Top image: screenshot from @amuro1415 video on Twitter.

Behind The Scenes Of An Amazing Air-To-Air Photoshoot With Two F-16C Block 52+ Jets

Ever wondered how some of the air-to-air photos which appear in aviation magazines are taken? This video will give you an answer…

The following clip was filmed by world famous photographer Sławek Krajniewski, best known as “Hesja“, from a Polish Air Force CASA C-295 during NATO Tiger Meet 2018, that took place at the 31st Tactical Air Base in Poznan-Krzesiny, Poland, between May 14 and May 25.

The air-to-air photo shooting involved two Polish Air Force F-16C Block 52+ Fighting Falcon jets from 6th Tiger’s Fighter Squadron somewhere over Kołobrzeg and Bagicz airfield.

As you can see, the two “Vipers” flew extremely close to the photo-ship, so much so it seems the photographers could almost touch the F-16s. The video is also interesting because it shows the maneuvering and work required from both sides (pilots and photographers) to get the cool shots you can find on aircraft magazines and websites all around the world.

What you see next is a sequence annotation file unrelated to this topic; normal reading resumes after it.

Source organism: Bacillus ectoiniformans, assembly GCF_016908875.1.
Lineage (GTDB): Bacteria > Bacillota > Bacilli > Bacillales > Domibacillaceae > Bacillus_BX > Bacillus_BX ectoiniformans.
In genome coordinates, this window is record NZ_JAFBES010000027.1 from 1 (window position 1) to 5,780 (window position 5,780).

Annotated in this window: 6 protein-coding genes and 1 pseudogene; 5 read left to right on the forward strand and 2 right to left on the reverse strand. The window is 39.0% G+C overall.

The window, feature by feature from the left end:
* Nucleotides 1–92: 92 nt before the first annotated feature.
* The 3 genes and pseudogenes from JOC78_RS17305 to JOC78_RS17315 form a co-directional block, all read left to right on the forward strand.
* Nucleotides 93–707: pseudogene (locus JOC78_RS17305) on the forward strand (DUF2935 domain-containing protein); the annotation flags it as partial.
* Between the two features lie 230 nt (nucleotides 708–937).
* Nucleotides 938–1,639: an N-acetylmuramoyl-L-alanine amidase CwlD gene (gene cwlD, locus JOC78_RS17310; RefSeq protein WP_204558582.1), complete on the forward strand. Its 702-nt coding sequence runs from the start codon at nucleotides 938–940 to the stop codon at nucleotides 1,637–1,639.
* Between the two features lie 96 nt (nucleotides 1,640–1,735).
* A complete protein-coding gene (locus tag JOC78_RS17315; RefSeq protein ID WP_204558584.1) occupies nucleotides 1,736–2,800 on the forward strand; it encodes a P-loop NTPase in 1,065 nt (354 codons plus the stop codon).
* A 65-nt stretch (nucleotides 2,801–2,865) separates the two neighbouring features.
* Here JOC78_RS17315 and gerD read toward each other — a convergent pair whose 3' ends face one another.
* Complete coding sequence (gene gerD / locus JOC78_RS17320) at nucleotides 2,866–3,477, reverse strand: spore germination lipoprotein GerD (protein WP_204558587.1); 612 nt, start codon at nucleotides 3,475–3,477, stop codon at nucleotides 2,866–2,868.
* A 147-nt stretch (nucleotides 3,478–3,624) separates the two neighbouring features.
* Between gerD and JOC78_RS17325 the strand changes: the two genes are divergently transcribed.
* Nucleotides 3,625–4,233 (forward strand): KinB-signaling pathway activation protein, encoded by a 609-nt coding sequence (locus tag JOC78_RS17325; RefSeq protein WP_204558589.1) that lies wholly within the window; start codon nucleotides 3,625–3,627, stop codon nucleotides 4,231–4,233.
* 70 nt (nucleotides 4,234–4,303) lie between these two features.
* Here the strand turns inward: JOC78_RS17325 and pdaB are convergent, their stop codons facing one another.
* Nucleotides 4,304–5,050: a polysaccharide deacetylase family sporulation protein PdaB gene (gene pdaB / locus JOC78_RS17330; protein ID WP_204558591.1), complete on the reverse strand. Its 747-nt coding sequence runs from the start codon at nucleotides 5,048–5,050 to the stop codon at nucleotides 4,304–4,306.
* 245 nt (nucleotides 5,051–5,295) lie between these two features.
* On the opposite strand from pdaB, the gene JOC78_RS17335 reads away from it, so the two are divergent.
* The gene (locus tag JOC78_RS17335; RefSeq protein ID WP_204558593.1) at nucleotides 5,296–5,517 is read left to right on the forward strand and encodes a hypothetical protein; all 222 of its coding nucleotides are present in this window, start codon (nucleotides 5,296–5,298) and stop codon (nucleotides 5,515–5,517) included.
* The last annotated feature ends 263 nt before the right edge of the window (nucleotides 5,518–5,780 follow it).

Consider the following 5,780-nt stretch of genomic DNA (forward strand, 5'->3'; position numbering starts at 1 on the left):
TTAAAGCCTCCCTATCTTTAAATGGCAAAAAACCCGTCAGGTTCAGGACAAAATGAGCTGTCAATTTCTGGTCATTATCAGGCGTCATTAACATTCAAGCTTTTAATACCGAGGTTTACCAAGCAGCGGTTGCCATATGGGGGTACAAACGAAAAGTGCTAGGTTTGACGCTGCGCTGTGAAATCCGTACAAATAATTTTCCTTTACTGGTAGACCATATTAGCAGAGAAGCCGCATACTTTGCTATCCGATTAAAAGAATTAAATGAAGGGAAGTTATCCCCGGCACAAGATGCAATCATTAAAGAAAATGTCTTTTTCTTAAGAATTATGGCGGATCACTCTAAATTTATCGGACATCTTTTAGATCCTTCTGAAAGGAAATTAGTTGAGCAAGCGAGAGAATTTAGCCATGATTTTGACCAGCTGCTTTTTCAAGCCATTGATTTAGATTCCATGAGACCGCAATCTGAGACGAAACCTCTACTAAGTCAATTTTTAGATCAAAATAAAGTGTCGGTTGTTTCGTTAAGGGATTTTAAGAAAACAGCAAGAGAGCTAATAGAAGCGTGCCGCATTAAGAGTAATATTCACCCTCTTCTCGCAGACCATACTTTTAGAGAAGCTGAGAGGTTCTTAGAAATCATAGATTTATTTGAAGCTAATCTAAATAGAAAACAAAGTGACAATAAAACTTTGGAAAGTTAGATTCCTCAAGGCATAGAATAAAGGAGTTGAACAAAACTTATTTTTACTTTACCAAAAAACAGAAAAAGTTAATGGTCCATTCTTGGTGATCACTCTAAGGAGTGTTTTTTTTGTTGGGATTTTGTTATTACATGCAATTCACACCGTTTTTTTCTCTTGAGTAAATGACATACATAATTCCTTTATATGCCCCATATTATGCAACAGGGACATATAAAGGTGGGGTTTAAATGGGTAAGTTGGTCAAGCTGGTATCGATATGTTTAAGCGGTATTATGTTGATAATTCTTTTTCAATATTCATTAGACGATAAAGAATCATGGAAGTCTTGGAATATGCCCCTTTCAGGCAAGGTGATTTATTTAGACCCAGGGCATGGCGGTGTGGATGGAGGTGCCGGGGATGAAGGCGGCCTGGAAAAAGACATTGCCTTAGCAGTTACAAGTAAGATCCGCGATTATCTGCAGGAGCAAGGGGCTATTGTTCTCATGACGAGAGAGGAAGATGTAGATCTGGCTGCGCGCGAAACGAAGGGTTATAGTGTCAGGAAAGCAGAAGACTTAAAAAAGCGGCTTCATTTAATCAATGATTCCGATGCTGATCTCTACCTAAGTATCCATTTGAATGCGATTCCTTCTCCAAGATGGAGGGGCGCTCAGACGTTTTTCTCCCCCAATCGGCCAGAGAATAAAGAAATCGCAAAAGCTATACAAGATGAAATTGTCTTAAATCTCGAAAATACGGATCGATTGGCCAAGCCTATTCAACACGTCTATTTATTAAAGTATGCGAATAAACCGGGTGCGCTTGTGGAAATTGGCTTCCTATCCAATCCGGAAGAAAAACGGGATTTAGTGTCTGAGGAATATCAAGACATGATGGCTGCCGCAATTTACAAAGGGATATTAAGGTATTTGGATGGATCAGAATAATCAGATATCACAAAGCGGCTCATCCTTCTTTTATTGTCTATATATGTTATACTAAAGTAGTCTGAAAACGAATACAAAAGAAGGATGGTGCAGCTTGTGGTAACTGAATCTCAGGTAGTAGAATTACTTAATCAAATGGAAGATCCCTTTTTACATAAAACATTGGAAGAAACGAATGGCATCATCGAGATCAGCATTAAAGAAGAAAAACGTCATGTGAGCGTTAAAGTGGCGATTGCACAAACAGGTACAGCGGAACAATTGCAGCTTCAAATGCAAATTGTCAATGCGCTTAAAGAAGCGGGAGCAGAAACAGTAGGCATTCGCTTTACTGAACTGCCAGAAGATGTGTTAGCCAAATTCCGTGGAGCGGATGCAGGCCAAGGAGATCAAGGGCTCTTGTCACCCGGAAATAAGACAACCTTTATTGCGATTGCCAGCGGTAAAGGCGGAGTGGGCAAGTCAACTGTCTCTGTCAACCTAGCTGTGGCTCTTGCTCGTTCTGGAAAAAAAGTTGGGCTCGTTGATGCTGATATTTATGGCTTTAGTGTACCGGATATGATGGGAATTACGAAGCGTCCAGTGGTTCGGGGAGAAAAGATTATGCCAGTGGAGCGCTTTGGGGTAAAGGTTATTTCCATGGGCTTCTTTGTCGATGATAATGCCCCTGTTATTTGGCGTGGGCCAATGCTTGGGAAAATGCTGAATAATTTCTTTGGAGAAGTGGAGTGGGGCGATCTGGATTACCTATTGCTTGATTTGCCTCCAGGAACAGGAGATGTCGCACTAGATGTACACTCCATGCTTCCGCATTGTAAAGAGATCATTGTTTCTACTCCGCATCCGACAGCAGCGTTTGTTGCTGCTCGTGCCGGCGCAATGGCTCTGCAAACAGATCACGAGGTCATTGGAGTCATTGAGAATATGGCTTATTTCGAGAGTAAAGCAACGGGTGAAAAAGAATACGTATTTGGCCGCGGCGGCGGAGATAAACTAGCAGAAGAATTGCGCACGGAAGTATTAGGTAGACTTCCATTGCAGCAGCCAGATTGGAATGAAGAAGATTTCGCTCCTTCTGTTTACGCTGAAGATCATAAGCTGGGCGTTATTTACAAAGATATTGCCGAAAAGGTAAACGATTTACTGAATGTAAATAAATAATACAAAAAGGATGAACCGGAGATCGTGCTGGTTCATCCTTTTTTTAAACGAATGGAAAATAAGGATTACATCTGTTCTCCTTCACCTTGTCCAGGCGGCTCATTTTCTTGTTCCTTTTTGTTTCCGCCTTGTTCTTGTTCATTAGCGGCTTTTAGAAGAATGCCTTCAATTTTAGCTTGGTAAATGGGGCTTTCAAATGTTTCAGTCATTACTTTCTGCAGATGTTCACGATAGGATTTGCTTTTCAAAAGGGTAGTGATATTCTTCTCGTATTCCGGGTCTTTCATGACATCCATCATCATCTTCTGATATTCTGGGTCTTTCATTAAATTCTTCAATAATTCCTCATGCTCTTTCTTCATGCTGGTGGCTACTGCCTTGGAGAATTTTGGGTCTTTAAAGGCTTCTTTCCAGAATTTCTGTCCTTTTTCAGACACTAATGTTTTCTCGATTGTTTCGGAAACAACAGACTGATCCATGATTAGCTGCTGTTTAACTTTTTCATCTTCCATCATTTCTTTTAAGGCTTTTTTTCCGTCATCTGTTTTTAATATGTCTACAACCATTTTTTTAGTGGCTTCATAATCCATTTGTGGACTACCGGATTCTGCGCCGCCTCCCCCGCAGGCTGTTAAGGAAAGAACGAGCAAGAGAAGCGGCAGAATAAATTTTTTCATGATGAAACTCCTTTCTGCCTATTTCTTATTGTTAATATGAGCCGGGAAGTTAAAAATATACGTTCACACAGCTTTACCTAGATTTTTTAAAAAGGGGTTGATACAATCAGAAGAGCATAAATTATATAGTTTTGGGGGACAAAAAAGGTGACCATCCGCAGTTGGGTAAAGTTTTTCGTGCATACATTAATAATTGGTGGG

In case you were wondering what kind of lens Hesja used during the shooting, here they are: 70-200mm and 24-120mm. One of the shots resulting from the multiple “breaks” that you can see in the last part of the clip can be found here below:

Make sure you visit Hesja website and like his Facebook page here for more amazing photographs!

That Time An Alitalia B747 (Escorted By Italian Air Force Tornado and AMX) Wowed The Crowd At An Air Show Near Rome

In 1996, an Alitalia B747-200 Jumbo Jet accompanied by two ItAF combat aircraft performed a remarkable display during Ostia Air Show.

Ostia, on the Tyrrhenian coast, few kilometers to the west of Rome, has hosted 13 editions of the Ostia then Rome International Air Show: the first one in 1988 and the last in 2014.

Located between an international airport (Rome-Fiumicino) airport and a military airfield (Pratica di Mare airbase), the air show has often attracted interesting aircraft, including large airliners and fast jets. As happened in 1996. On Jun. 2, 1996, the Ostia Air Show included a really unique display: an Alitalia B747-200 performed some flybys escorted by an Italian Air Force Tornado IDS and an AMX belonging to the 311° Gruppo of the Reparto Sperimentale Volo (ItAF’s Test Wing) from “Pratica”.